Professor Isobel Heyman recognised with MBE in New Year's Honours

30 Dec 2022, 10:30 p.m.

Professor Isobel Heyman holds a dog and smiles at the camera. Behind is her a light blue and dark blue graphic.

Professor Isobel Heyman has been made a Member of the Order of the British Empire (MBE) for services to Child and Adolescent Mental Health Services.

Professor Isobel Heyman is an honorary consultant Child and Adolescent Psychiatrist at Great Ormond Street Hospital (GOSH) and Consultant Psychiatrist in the Psychological Medicine Team at Addenbrooke's Hospital. Professor Heyman is also an Honorary Professor at the University College Great Ormond Street Institute of Child Health (UCL GOS ICH).

Professor Heyman founded the first UK specialist clinic for young people with obsessive-compulsive disorder (OCD) and related difficulties. Additionally, she became liaison psychiatrist to the epilepsy surgery program at GOSH, and clinical lead for the Tourette Syndrome clinic.

A voice for children and young people’s mental health

Professor Heyman’s work in research, clinical practice, teaching, leadership and strategic advice at the interface of physical and mental health is recognised both nationally and internationally.

View Professor Heyman’s academic publications here.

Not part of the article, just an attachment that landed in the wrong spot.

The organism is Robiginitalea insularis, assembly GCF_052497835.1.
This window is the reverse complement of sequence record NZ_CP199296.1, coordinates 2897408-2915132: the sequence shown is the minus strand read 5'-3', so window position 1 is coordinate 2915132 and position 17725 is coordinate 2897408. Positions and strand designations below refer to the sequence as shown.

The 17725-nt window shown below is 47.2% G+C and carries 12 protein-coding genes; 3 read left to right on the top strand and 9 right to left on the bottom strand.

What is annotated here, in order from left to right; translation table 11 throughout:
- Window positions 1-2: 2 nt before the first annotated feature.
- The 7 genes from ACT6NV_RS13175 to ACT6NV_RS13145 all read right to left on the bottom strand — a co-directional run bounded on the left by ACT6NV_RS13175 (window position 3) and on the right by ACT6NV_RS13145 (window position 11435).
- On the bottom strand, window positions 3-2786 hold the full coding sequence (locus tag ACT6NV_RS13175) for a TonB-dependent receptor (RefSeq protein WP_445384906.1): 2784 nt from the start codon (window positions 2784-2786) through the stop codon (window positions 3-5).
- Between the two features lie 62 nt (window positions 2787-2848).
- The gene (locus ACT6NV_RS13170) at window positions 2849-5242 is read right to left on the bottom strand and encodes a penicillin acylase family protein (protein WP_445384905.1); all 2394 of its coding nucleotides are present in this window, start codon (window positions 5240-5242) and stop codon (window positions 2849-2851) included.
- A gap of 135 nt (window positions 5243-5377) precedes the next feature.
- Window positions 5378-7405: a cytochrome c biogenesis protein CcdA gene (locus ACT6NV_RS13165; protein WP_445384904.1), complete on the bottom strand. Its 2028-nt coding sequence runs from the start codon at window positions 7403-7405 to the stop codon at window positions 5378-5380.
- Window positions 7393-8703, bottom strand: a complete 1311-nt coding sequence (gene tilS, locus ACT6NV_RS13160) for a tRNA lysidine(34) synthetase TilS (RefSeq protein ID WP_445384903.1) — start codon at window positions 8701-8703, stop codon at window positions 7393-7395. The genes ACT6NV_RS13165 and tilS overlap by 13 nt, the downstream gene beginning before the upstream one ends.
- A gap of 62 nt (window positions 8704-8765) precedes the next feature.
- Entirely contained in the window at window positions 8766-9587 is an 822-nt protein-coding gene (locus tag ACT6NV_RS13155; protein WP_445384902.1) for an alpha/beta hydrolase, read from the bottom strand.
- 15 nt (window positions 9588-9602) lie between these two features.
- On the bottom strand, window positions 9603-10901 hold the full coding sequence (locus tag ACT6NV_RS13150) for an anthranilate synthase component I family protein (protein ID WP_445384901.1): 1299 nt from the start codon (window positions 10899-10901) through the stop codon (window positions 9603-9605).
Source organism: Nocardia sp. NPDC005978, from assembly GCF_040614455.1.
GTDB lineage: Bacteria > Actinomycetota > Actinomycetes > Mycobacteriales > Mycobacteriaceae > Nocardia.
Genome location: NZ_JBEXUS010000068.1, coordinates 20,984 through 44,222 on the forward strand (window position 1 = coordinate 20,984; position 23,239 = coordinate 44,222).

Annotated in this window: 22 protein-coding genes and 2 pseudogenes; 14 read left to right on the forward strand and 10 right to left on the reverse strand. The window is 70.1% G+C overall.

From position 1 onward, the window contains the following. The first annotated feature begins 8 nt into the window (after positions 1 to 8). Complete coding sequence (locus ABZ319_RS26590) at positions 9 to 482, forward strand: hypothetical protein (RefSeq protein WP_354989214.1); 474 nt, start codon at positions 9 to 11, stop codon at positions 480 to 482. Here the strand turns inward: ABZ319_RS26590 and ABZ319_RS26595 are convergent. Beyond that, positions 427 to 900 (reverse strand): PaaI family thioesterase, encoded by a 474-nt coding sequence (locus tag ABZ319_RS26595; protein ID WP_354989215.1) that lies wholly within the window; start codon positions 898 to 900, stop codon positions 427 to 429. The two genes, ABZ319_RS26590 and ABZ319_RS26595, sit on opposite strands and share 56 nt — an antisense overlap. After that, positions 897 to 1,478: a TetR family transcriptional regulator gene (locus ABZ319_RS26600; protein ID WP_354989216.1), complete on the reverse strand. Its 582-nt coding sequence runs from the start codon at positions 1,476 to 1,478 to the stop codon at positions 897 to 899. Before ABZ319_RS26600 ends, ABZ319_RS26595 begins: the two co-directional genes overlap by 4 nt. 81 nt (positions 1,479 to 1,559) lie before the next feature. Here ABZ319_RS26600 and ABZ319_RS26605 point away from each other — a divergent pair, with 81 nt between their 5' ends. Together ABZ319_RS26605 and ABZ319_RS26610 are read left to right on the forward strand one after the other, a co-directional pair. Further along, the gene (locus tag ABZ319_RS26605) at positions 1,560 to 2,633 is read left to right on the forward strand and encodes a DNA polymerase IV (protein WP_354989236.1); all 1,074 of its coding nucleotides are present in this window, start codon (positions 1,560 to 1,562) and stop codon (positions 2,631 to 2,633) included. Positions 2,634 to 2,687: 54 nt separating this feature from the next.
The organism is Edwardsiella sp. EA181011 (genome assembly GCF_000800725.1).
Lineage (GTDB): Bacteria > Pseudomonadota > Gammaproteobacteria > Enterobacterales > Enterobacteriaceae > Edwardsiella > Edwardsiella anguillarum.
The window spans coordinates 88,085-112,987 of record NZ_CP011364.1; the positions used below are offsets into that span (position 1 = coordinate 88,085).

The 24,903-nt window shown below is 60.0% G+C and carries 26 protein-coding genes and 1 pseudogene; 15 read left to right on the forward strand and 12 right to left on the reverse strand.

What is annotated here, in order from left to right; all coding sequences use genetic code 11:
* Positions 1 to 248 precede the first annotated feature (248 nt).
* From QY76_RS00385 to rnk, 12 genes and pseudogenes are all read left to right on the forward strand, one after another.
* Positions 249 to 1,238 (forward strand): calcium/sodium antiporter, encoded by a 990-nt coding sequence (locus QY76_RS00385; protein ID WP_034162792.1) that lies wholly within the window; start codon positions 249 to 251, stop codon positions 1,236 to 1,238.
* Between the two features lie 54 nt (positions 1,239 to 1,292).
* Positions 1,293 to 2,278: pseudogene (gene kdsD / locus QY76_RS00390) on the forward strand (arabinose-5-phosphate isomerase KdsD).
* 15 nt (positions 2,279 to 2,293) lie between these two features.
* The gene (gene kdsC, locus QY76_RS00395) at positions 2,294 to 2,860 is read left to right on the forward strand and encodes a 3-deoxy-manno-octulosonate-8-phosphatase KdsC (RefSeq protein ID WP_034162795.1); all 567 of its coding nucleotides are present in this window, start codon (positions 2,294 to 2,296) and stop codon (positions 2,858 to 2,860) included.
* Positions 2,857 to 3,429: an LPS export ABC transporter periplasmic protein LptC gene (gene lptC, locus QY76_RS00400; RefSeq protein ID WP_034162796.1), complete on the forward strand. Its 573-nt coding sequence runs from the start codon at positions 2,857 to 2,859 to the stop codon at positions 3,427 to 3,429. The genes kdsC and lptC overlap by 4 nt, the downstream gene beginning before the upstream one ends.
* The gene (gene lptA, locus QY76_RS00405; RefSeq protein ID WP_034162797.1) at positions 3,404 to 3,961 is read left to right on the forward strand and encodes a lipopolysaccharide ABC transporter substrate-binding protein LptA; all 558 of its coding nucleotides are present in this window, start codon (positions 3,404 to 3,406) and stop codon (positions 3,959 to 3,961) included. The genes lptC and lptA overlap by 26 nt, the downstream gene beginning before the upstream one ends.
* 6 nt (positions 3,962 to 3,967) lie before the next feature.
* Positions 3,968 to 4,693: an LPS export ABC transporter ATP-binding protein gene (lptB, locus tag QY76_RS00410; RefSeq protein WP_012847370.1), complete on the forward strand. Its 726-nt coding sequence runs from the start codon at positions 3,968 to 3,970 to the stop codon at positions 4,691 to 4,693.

She is employed by Cambridge and Peterborough Foundation Trust as child psychiatry clinical lead for Cambridge Children's Hospital development project – a new hospital programme which will for the first time fully integrate physical and mental health care – reducing stigma and ensuring equal care.

I am deeply appreciative of this honour. With the group-effort of skilled clinical teams, it is an enormous privilege to care for children and families experiencing the most difficult of times. I am proud of the work we have done to improve clinical care.

Our current project - the Cambridge Children's Hospital - fully integrates physical and mental health care for the first time.

None of the initiatives to put mental health research into clinical practice would have been possible without the collaboration of my Institute of Child Health colleague, Professor Roz Shafran and Cambridge University colleague Professor Tamsin Ford.

There is much more to be done to ensure all young people receive the mental health care they need - so it is important and gratifying for child mental health to be recognised in an award.

Professor Isobel Heyman

In recognition of her work, Professor Heyman has also been awarded:

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